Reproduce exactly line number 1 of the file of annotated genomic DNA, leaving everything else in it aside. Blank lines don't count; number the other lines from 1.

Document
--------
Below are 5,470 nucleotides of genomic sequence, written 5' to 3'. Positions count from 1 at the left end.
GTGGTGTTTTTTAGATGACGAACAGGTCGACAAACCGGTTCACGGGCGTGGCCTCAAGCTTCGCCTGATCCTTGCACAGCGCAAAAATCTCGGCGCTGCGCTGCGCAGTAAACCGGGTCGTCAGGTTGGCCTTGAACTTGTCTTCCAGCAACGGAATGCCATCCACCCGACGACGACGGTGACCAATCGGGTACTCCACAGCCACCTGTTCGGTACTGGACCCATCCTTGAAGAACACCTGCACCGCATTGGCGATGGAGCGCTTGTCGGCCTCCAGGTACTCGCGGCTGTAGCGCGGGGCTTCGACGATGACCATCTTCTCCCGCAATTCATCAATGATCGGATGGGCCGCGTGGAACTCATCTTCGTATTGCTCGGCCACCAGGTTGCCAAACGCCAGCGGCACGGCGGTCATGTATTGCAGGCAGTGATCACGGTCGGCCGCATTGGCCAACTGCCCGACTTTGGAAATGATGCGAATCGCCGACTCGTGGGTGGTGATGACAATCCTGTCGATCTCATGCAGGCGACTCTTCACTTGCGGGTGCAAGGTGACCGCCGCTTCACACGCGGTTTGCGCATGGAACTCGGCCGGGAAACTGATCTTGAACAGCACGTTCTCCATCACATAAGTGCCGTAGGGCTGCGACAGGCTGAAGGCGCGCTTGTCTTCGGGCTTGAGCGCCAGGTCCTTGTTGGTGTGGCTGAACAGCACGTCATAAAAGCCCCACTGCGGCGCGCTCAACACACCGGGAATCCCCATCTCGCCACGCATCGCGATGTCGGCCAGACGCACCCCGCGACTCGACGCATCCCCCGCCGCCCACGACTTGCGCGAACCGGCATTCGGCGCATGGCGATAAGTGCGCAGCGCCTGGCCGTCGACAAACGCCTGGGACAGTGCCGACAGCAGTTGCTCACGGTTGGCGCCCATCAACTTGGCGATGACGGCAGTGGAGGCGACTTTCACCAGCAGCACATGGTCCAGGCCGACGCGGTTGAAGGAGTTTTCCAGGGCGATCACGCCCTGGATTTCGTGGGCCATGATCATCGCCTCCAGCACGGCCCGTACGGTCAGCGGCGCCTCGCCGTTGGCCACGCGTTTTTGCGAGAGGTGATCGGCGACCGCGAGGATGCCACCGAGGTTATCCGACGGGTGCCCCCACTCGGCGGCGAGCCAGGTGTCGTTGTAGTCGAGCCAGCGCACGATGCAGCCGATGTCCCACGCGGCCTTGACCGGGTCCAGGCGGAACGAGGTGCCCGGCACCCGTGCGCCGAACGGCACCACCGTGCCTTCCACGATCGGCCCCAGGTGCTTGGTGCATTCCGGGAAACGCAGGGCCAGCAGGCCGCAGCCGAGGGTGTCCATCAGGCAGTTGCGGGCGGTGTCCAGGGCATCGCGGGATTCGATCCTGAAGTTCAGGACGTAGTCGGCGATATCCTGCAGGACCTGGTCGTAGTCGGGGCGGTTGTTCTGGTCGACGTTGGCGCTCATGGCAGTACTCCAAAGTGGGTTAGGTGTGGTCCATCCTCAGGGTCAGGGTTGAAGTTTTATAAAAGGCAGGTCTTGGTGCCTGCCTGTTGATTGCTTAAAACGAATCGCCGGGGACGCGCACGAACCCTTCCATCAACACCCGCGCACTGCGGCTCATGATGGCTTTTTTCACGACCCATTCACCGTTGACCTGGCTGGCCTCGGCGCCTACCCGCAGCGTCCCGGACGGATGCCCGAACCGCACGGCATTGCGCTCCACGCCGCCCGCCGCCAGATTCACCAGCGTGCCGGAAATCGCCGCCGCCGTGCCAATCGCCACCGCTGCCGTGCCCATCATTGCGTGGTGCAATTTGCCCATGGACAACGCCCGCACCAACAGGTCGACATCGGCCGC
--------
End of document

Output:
Below are 5,470 nucleotides of genomic sequence, written 5' to 3'. Positions count from 1 at the left end.